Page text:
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For example, as kids get old enough to start noticing differences between people, we can use the questions they ask to reinforce the idea that all bodies are amazing. When our kids notice things like how people have different skin colors, we can explain why in positive ways that affirm the beauty of difference. “My skin is dark because my ancestors come from places where the sun was almost always shining, and dark skin protects people from getting sunburned. Folks whose ancestors lived in colder, less sunny places have lighter skin, which helped them make the most of limited sunshine and get enough Vitamin D. That's pretty cool, right? Bodies are so amazing.”

Similarly, when our kids ask questions about their own different abilities and differently abled people around them, we can affirm that difference (even as we simultaneously teach not to point and stare, as needed). We can remark about how strong a person needs to be to maneuver themselves around in a wheelchair, or how smart people are to find multiple ways to sense their surroundings when they can't see, or ways to communicate when they can't speak and/or hear. “Bodies really are amazing.”

There are so many occasions throughout the day that show us how amazing bodies are, and taking some of those opportunities to reflect on how amazing we are can help kids cultivate gratitude and respect for their own bodies, as well as an appreciation for the diversity of bodies around them.

The same framing works for when our kids notice that people come in different sizes. “Our bodies store energy as fat in order to protect us if we're in a situation where we don't have enough food. If we have some fat stores, we can survive for a while until food becomes available. Some people's bodies store more energy than others, depending on their needs. It’s so amazing, how our different bodies find ways to keep themselves working the way we each need them to.”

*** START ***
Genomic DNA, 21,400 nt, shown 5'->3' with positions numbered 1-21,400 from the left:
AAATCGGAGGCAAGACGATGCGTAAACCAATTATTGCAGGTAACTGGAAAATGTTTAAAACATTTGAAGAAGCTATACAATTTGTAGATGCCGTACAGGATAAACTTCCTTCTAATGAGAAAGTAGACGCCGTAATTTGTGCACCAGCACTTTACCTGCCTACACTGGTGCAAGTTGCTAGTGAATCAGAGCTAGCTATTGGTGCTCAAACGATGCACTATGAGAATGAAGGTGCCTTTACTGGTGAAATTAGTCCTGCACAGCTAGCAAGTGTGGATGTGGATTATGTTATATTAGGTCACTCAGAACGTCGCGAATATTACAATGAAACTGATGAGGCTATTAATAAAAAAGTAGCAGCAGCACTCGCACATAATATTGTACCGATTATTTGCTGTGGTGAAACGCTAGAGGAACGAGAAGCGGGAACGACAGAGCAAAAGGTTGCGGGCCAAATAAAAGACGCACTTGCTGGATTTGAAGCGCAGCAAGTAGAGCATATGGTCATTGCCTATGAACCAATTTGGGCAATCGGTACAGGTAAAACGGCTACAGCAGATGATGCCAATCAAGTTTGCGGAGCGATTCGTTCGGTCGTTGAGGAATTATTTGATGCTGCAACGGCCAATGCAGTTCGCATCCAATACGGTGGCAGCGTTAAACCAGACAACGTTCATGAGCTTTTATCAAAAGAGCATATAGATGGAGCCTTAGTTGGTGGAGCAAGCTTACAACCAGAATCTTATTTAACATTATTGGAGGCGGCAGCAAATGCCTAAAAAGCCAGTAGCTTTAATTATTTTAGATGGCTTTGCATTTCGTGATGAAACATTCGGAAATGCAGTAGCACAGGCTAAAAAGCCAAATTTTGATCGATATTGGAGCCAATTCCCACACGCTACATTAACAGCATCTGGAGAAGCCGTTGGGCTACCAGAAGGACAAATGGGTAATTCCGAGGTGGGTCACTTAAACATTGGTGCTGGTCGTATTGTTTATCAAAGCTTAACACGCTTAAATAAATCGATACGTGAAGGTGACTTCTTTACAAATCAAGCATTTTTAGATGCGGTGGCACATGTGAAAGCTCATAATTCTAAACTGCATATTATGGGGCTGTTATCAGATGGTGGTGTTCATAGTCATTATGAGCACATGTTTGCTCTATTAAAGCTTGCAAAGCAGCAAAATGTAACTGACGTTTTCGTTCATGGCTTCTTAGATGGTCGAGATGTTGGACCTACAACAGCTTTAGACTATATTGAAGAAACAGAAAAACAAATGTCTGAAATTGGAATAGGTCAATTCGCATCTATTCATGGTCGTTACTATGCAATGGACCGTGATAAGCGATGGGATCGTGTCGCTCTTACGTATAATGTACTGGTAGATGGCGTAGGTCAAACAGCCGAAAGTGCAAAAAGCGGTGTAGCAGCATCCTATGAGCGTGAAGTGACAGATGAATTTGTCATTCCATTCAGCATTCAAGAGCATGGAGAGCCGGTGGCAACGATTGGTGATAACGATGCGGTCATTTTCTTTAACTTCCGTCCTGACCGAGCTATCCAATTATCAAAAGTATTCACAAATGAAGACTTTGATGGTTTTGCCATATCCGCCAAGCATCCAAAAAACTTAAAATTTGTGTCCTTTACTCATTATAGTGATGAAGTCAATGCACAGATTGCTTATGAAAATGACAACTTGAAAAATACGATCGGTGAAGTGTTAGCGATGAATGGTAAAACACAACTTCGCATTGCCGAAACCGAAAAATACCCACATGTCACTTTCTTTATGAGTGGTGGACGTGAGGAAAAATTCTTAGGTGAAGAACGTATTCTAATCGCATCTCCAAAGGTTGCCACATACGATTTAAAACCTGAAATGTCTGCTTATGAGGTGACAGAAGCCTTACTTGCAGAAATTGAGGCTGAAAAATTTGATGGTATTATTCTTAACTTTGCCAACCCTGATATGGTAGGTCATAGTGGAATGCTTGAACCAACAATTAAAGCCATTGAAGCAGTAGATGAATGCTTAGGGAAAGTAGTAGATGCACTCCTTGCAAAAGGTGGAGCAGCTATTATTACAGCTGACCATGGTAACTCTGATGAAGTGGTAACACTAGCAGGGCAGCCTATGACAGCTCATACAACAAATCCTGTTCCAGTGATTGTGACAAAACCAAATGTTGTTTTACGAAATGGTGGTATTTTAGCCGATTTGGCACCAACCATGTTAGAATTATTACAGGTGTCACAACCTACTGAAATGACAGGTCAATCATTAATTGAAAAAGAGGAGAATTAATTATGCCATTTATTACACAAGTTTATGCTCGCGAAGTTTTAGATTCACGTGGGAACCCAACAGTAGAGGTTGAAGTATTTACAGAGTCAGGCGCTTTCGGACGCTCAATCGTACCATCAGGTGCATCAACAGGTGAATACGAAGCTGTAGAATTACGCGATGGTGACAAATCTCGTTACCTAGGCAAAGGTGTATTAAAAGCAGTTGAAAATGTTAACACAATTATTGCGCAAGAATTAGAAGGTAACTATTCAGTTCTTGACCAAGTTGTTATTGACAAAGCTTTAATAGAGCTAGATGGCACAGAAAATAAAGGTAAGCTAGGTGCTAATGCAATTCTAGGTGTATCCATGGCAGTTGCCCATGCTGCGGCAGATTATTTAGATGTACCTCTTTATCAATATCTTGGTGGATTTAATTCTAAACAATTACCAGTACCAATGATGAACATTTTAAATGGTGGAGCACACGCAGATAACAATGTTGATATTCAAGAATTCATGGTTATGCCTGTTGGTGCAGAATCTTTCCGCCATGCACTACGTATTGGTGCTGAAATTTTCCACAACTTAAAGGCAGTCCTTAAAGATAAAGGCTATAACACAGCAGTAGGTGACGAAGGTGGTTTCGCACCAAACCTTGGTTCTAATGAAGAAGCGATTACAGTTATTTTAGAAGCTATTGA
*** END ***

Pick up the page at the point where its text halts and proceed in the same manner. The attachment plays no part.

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Understanding that bodies are amazing is a perfect framework to explain how we feed and care for ourselves, too. A few times throughout my pregnancy and while nursing my son, my stepdaughter would notice aloud that I eat so much more than everyone else in our family. Rather than getting defensive or feeling/expressing shame, I'd just explain, “I need a lot of extra energy because my body is not only sustaining me, but helping to keep your little brother alive. That means I need to eat more food, and get more rest. Bodies are so amazing, right?” Connecting food and rest to sustenance, and helping kids connect the dots between what they're using their bodies to do, and how much they need to eat and sleep to sustain that, is especially important for young girls, who are bombarded with messages telling them it's “unladylike” to eat too much, or that they should be more worried about getting fat than whether their bodies have enough energy to do all the amazing things female bodies do.

As we go through our days with our kids, and questions of which bodies are beautiful, capable, and worthy, relying on this one sentence “Bodies are amazing” as a mantra and a framework for thinking through our responses can help us reinforce ideas that will help them respect themselves and other people across a variety of situations. Bodies really are amazing, and we can't say it enough.